At some point, we must assume, breakthroughs of understanding would occur, even if the alien artifacts could not be duplicated. Buried within the protection of a largely privatized national security structure, who can really trace definitively the stories behind some of the key patents of the Cold War? I think a number of developments relating to solid-state electronics, fiber optics, and other useful technologies could well have been inspired by studying exotic freebees.
Such breakthroughs mean attractive ground floor investments, handsome profits, and less-than-zero motivation for revealing the “goose that lays golden eggs.” But let us take the scenario even further. What if even greater breakthroughs of understanding were achieved? A better source of energy, a functioning electro-gravitic propulsion system, or a biotechnology that eliminates certain diseases?
I have no doubt that breakthroughs of that sort would be blocked from reaching the outside world. A new source of energy, especially if it were “free” or nearly so, would demolish the petroleum industry, while certain biotech developments would threaten Big Pharma. These are two of the largest industries in the world.
Major breakthroughs would also threaten to destabilize society and challenge the structure of power. Cheap and portable energy, as implied by flying saucers, would revolutionize our world so completely that no one can truly fathom what the world would look like once it became available. The same can be said for technologies that might enable people to live for 150 years or longer.
But just because certain discoveries and inventions would be kept secret, study on them would not cease. We have seen that by the mid-1960s, the highly secretive NSA had amazingly advanced computing technology for its time; is it possible that breakthroughs in field propulsion were made by the 1960s if not earlier? Such have been the claims of several leaks and rumors over the years. If so, then we would conceivably have had a small flying saucer fleet at some point thereafter.
With a secret fleet of vehicles utilizing field propulsion and able to explore beyond Earth’s orbit, it is easy to see how the cadre of people involved in such a program would develop new vistas of experience and imagination.
Such a group would continue to be funded secretly and covertly by a combination of public and private funds. In effect, it would constitute an invisible empire, with technology superior to the rest of the world, able to explore areas of our world unavailable to the rest of us. It would probably have a significant built infrastructure, possibly underground and “off the grid” in important ways. It might even have interactions or encounters with non-human intelligences behind the UFO phenomenon. Most certainly it would be concerned somehow with managing the problem of “others” here on Planet Earth. All of the above would indicate that the group members would have deeper scientific and cosmological insights.
Yes, this might qualify them as a separate, “breakaway,” civilization.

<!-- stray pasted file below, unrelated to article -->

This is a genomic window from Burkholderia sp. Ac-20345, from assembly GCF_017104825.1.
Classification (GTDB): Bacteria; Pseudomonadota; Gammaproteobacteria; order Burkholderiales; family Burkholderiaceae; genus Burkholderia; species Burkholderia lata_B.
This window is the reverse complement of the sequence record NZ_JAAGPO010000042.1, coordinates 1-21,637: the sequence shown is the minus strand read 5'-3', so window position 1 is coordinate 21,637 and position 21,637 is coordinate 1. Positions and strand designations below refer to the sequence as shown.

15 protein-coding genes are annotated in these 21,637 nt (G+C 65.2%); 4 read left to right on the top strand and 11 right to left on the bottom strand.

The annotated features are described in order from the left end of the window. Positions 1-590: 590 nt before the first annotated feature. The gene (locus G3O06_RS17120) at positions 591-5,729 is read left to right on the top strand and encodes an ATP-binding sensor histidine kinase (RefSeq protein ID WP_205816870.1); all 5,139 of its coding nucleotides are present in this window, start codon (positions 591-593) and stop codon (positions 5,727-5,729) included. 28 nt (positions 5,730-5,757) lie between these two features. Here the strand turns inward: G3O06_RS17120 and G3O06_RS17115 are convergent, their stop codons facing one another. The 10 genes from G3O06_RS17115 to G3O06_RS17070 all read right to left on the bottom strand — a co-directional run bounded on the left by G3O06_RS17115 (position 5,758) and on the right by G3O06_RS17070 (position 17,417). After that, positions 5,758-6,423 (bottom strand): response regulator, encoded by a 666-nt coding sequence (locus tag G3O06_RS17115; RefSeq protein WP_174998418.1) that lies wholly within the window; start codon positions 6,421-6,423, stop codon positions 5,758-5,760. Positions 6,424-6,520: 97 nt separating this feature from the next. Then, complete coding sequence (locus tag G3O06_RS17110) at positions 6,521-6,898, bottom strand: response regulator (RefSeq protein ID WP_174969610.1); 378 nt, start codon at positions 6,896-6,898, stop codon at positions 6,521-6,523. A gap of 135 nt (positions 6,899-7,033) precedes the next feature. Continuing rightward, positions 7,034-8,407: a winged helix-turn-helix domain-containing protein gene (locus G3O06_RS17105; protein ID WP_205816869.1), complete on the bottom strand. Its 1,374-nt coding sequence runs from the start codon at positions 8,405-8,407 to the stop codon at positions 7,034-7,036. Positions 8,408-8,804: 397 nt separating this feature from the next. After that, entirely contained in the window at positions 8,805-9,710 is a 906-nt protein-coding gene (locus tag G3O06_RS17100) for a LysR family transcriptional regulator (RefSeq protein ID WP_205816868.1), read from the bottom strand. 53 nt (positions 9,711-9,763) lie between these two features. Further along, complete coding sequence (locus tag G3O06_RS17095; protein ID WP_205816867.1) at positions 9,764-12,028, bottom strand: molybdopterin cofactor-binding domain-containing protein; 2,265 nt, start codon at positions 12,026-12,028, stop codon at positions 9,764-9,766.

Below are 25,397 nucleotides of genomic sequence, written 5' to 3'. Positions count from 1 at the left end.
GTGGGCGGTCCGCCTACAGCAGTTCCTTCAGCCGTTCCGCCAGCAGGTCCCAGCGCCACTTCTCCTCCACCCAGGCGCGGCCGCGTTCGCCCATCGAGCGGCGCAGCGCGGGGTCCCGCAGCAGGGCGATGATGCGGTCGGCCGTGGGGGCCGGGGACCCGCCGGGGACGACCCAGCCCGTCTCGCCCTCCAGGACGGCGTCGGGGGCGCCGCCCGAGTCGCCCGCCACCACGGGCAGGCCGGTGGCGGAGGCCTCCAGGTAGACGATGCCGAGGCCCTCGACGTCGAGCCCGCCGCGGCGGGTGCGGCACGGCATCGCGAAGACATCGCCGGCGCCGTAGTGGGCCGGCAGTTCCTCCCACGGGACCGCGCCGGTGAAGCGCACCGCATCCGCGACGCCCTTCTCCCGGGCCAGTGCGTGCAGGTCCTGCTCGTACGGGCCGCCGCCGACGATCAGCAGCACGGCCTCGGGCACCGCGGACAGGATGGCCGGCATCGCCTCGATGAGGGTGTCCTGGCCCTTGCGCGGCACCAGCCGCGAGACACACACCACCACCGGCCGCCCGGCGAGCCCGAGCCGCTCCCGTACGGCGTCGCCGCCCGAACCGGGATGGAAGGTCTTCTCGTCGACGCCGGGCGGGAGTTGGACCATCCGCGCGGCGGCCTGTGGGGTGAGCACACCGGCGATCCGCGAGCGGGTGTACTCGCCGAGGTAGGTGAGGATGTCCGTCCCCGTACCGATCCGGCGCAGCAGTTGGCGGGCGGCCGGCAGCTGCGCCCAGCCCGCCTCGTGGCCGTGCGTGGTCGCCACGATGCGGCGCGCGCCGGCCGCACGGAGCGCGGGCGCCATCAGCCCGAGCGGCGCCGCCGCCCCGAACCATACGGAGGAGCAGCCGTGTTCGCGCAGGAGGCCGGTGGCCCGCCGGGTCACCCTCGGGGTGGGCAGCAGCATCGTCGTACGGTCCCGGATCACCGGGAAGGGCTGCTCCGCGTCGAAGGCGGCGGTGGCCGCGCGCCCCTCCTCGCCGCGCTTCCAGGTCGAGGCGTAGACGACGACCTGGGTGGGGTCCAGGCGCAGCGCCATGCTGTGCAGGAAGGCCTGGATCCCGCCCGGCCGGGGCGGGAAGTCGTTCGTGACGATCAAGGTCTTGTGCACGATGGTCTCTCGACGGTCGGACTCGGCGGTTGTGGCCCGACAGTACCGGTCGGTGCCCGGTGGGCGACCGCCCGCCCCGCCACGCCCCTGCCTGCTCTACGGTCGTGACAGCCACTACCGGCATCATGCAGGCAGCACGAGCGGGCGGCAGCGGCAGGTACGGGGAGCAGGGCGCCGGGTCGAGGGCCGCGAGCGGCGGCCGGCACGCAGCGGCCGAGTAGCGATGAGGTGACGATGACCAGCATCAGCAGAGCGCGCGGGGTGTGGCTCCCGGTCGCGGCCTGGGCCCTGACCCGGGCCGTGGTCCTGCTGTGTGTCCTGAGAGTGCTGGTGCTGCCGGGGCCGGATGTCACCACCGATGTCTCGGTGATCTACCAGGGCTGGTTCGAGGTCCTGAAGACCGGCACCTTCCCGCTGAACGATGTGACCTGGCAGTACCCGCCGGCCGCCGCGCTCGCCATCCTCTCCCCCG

Such a group would have great independence from the established system of power and control, although I would doubt its members would live in a completely separate environment all the time, like some Alternative 3 scenario. Most likely they would need to work in “our” world, if for no other reason than that Earth is where the action is. They would probably move back and forth between the realities of their deeply classified world and the official reality that the rest of us inhabit. Undoubtedly not an easy life.
What are they doing? What is the end game?
Americans of my generation and earlier were taught that they lived in a free country. We elected our leaders, and if they didn’t please us, we could vote them out and elect someone else. Government was responsible to the people. Secrets and crimes occurred, of course, but as long as the system worked, the wrongdoers could be exposed and brought to justice.
Most people now recognize this belief for the idealized fantasy that it is. One of the key components of a free society is freedom of information, and to a large extent that system within the U.S. has broken down. In my own research and meanderings down the road of secrecy, I have come across a few names that inhabit this deeply clandestine world. One of them, in my opinion at least, ought to be famous by virtue of his career, which was at the highest levels of NORAD. By rights, several other names I have encountered should also be famous. Who knows, perhaps one day they will be. But today, none of them yield a single hit on any web search. As far as anyone would know, they simply don’t exist.
Of course, that’s an old story for those who work in the cloak and dagger world of intelligence, but I think it is especially true for members of the breakaway civilization. Learning about them and their world, therefore, is likely never going to happen until the truth about UFO reality is itself exposed – which it will be one day – and relevant information is forced out by public action. Meanwhile, I speculate about the lives lived by members of this world.